Badminton gear: what to get on a $150, $300 or $500 budget


Last Updated on April 18, 2023 by Aske

I can’t count the times I’ve been excited about starting a new sports routine, going on a shopping spree for new badminton gear…

… only to use it twice, and months later, finding it collecting dust in the closet.

It feels great to spend hours geeking out on gear online, looking at what the pros use, and comparing notes with friends. It feels almost as if the sheer act of buying new equipment makes us better players without even having to put in any effort. 

You and I both know that buying the latest Yonex racket magically transforms us into Kento Momota overnight… Right?

On a more serious note, over the long haul, it adds up to lots of money down the drain with regret as a reminder of the skills we didn’t master.

In an attempt to spend my money more productively while still getting new cool gear, I’ve come up with an effective technique that stopped this expensive habit and at the same time made me happier about the items I buy.

In this article, we’ll look at buying badminton gear specifically for those of us who are in our late twenties and above, as we need to be considerate of injuries.

Essential badminton gear and what to get on your budget

There are plenty of cool videos showing equipment on the internet. It’ll be tempting to replicate their entire collection but it can be tricky to know what to prioritize with a limited budget. In this chapter, I’ll break down how to best spend your money if your budget is limited to $150, $300, or $500.

But first, let’s map out the bare essentials with the non-essentials, so you’ll get a sense of what is critical. 

The essential gear can be boiled down to the following:

  1. Two identical rackets (with identical grip and strings)
  2. Non-marking indoor sports shoes
  3. Socks, t-shirts, and shorts
  4. A bag to carry it in

I didn’t include shuttles here since they tend to be included in the price if we pay an organizer or a club for the sessions but if you rent a court and play privately with friends, you’ll need to add that to your budget too.

Next, is a list of the non-critical items so you can get a better sense of whether to buy them or not if you’re on a limited budget.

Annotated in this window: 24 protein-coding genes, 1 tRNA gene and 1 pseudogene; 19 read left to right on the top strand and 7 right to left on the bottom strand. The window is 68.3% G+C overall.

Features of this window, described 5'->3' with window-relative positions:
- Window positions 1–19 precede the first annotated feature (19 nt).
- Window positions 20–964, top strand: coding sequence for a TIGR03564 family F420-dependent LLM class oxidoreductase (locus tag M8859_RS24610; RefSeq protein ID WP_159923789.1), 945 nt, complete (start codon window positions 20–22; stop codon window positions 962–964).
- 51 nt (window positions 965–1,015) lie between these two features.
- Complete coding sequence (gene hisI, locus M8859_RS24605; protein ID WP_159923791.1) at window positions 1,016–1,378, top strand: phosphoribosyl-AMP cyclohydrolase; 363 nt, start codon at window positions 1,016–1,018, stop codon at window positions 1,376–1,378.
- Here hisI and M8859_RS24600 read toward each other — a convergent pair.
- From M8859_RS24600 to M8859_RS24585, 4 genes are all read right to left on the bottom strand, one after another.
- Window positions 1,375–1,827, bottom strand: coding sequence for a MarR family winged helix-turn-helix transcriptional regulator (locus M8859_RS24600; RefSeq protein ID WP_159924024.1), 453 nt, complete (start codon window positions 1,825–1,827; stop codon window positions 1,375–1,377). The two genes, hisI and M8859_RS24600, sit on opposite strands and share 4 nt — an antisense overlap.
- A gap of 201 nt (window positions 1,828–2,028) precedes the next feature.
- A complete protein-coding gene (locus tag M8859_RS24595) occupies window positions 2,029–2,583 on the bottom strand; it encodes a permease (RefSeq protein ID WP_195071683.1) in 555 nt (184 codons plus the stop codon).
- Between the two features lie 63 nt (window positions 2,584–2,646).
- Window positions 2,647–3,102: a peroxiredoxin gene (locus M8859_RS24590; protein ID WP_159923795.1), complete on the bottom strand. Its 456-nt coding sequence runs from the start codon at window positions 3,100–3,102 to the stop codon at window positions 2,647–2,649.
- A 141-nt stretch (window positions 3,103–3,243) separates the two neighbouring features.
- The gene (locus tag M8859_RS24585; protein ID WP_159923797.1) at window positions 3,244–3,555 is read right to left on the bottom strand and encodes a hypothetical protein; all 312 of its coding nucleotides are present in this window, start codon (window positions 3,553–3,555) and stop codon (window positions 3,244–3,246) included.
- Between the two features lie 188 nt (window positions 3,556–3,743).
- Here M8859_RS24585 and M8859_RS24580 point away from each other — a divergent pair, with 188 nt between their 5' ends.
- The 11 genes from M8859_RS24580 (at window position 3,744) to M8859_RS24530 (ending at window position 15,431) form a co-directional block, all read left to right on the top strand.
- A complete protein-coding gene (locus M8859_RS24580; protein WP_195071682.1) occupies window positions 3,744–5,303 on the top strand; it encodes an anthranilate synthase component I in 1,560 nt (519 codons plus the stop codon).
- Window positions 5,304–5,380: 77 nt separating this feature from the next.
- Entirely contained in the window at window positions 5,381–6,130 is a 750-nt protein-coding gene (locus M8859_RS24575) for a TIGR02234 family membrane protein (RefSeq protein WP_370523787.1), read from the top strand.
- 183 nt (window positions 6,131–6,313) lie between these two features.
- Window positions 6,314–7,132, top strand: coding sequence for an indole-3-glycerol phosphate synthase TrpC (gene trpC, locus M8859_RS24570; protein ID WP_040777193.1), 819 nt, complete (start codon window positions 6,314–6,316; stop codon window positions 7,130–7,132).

These are the items that are nice to have as you expand your gear but not necessary at first:

  • Branded badminton shirts and shorts
  • Branded badminton bag
  • Massage gun
  • Heart rate monitor
  • Scissors (to cut the racket strings when they break)
  • Training rackets (heavier than normal and used for training)
  • Branded towels and headbands
  • Therabands for warming up
  • Stopwatch for training
  • Shoe deodorant
  • Tennis balls for warming up reactions

There is no hard rule for when you’ll need these items but I’ve found that adding a new process into your game routine, that gives an item a meaningful purpose, is the best way to justify buying it. 

That could be getting a massage gun and making it a part of your cool down routine after playing.

If you prioritize improving on-court elements like footwork or particular shots, a feeding machine and stopwatch can be useful tools if you struggle to get help from a coach or another player.

The feeding machine is obvious as it helps practice shots on the court even if there’s no one else to feed you. The challenge is that it can be unhandy to carry back and forth, especially if you don’t have a car.

The stopwatch can be handy for training drills to get a sense of how long you have to do each exercise without having to look at a watch or count all the time. The cheaper alternative is using your phone’s built-in stopwatch but that can also be distracting as you’ll be forced to put it into flight mode if you want to avoid people contacting you.

With this simple overview out of the way, let’s dive into how you can best spend your budget on badminton gear. If you are new to the sport and don’t know what budget to set aside, I’d start with $300 and get the essentials covered while sampling the sport.

If you have a $150 budget

With a budget of $150, I’d go for a low-range shoe in the $30 range, knowing that it would be the first item worth the upgrade if you’ll keep playing. This was roughly my starting budget. 

There isn’t much wiggle room and you’ll have to take whatever cheap rackets you can get in the $30-$50 range as you’ll need two. Even with rackets at this price range, I still noticed a meaningful benefit from restringing them and getting a better grip than spending everything on the rackets themselves.

We’ll also have to assume that we already have a bag and general sports shorts, socks, and t-shirts that we can use to play in for now.

If you have a $300 budget

With $300, I’ve found that you’re better off prioritizing preventing injuries than getting best in class rackets. 

Our feet are in constant contact with the floor and take a beating when we play. They are a key ingredient in our everyday life outside the court and since we only have one pair of feet, we need to take good care of them.

Good shoes are the best item to help but there’s a significant difference between the quality, how well they protect your feet, and the price range.

As an upgrade (or so I thought), I purchased a pair of mid-range (~$50) Yonex shoes that seemed good at first but after just two sessions playing in them, had the signature tear on the inside of the foot that comes from keeping the back foot sideways when lunging

badminton gear - shoe tear example
Tear example – I threw out my shoes before taking a picture 🙁

That is expected but this time around the tear had almost become a whole through the first layer of the outer shoe. In comparison, it took six months to create a similar deep tear on my previous shoes.